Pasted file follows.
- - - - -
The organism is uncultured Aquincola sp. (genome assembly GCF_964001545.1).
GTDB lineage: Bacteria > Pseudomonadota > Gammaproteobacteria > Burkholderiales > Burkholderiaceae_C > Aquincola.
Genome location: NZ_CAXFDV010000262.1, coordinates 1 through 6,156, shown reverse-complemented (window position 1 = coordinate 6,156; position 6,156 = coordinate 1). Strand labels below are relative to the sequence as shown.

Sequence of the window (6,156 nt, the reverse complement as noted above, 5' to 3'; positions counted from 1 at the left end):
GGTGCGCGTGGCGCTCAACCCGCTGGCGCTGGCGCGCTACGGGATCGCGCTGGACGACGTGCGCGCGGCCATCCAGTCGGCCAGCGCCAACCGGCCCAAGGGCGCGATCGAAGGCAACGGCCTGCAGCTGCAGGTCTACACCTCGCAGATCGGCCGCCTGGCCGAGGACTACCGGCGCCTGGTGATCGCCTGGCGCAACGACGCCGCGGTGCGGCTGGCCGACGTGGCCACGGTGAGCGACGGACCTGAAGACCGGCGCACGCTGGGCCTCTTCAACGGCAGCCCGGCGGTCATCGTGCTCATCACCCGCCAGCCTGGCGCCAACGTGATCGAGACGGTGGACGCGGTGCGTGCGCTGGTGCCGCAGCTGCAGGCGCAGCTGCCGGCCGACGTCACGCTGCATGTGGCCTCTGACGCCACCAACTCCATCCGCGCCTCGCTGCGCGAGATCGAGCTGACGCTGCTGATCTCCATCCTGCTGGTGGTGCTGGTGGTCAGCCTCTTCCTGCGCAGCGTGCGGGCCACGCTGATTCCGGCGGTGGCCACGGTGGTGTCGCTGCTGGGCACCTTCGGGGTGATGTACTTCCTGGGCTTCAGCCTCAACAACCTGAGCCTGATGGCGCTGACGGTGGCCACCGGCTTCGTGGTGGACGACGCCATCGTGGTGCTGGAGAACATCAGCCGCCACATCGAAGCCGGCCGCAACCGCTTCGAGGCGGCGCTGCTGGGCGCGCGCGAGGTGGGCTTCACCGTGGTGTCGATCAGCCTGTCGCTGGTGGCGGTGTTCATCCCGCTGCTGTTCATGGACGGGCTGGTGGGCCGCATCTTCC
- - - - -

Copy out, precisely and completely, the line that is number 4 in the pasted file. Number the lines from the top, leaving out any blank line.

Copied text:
Sequence of the window (6,156 nt, the reverse complement as noted above, 5' to 3'; positions counted from 1 at the left end):